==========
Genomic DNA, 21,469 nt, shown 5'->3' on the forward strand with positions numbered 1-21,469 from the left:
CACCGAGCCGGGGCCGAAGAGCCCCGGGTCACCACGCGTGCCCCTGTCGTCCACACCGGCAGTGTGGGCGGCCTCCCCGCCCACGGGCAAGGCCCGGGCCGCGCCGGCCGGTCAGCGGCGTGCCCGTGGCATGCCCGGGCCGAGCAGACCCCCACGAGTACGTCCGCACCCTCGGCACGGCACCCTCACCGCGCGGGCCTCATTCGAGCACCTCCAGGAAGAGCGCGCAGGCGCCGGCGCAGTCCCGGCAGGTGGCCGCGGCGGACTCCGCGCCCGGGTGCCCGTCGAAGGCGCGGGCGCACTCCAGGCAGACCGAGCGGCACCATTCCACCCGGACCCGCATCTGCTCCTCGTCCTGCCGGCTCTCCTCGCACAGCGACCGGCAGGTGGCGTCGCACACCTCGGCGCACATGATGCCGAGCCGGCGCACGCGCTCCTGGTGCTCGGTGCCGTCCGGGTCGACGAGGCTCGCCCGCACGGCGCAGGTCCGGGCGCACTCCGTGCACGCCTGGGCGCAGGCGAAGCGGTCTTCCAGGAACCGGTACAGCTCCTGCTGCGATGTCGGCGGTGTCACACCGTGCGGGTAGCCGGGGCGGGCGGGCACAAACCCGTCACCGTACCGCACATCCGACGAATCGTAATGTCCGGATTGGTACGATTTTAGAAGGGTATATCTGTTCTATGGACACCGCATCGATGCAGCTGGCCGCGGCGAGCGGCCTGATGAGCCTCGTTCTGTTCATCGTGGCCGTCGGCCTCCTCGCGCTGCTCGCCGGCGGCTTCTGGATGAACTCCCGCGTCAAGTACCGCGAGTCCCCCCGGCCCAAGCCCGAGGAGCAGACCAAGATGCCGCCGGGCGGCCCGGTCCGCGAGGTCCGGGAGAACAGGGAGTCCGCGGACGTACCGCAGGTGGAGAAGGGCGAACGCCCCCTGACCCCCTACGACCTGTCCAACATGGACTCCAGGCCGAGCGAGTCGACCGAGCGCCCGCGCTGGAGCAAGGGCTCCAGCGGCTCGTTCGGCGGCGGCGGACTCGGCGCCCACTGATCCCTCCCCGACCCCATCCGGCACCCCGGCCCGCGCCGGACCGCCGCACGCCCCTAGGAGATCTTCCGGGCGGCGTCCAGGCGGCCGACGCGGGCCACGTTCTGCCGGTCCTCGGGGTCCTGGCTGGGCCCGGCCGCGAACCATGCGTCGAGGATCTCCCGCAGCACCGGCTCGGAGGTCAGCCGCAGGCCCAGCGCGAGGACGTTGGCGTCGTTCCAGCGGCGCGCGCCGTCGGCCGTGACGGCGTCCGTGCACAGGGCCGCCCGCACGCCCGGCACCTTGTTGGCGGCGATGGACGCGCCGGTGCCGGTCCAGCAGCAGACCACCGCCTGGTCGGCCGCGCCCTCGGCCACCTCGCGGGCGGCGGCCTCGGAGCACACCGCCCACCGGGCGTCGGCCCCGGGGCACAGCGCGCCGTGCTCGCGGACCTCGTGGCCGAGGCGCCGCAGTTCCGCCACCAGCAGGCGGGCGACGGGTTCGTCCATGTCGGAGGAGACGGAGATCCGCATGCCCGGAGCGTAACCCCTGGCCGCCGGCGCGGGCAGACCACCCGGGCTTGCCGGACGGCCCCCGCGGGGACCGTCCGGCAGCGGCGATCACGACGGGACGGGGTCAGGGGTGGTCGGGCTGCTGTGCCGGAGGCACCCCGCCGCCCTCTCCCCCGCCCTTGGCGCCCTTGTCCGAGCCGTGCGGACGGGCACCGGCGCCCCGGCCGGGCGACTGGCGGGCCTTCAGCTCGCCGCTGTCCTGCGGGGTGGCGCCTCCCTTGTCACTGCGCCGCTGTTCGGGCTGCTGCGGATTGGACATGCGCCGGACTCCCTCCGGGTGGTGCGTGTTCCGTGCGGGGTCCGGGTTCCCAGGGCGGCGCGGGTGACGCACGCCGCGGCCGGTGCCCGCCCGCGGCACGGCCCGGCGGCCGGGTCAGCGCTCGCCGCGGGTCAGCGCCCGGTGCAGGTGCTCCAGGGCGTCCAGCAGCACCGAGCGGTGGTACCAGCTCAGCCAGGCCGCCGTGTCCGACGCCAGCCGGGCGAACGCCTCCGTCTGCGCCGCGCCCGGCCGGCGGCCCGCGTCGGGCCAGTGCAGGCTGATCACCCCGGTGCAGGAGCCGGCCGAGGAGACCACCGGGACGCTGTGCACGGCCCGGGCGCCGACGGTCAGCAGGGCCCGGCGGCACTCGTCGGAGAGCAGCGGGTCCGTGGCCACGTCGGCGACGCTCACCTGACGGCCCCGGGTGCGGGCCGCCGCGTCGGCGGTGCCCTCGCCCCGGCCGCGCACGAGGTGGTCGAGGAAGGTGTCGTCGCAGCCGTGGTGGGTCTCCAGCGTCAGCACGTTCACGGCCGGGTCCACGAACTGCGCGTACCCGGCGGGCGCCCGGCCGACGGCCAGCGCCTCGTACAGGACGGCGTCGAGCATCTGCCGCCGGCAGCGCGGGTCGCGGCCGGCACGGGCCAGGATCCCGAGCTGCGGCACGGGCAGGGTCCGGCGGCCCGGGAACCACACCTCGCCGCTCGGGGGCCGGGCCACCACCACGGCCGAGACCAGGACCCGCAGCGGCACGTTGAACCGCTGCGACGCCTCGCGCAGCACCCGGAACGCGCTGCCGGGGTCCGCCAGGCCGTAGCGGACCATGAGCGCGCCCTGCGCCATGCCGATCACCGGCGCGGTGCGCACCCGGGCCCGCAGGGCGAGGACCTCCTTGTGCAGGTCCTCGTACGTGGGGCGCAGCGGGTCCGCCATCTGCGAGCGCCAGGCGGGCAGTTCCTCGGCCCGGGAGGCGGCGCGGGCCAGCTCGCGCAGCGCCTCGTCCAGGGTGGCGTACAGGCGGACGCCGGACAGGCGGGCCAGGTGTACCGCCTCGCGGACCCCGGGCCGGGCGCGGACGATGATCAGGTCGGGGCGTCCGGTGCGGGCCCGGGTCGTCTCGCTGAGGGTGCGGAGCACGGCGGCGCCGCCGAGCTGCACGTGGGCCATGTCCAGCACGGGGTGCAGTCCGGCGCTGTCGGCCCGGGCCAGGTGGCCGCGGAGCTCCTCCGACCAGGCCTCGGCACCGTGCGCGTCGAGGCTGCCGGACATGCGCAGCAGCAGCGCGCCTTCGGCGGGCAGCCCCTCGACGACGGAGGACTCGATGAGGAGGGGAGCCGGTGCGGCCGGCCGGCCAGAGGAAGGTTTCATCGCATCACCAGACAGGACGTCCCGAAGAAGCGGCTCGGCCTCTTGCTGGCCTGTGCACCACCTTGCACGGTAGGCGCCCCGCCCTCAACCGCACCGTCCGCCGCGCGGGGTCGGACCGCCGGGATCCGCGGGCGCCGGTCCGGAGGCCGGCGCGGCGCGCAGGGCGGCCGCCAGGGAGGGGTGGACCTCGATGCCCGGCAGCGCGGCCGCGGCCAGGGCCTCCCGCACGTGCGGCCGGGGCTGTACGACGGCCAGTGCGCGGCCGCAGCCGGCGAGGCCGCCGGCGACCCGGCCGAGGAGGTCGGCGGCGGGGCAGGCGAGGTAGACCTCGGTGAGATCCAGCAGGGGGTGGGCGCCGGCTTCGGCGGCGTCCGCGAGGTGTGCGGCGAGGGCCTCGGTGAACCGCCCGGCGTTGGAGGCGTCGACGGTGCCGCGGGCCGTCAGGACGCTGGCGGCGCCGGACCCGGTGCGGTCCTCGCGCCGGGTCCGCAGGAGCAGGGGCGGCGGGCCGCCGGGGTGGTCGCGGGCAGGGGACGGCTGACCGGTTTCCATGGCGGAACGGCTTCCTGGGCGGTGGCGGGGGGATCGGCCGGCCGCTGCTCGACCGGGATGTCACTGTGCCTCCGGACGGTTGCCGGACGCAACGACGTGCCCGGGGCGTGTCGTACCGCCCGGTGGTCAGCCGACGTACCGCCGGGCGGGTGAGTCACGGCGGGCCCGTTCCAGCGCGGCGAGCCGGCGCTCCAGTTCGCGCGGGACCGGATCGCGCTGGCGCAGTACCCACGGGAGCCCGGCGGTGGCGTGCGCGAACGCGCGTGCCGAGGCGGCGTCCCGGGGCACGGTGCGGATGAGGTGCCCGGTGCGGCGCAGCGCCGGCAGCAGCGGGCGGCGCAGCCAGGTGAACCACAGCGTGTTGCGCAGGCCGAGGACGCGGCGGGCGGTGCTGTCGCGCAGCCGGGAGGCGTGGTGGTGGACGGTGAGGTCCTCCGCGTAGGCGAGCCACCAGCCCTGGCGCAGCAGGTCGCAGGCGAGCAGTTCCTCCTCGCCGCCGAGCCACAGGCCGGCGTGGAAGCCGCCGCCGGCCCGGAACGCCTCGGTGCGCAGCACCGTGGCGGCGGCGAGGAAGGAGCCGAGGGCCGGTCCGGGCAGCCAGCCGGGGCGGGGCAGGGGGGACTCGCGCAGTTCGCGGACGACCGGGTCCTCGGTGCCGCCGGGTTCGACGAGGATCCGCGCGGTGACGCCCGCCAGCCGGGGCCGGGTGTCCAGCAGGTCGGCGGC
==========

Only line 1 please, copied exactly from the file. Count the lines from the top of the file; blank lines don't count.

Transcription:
Genomic DNA, 21,469 nt, shown 5'->3' on the forward strand with positions numbered 1-21,469 from the left: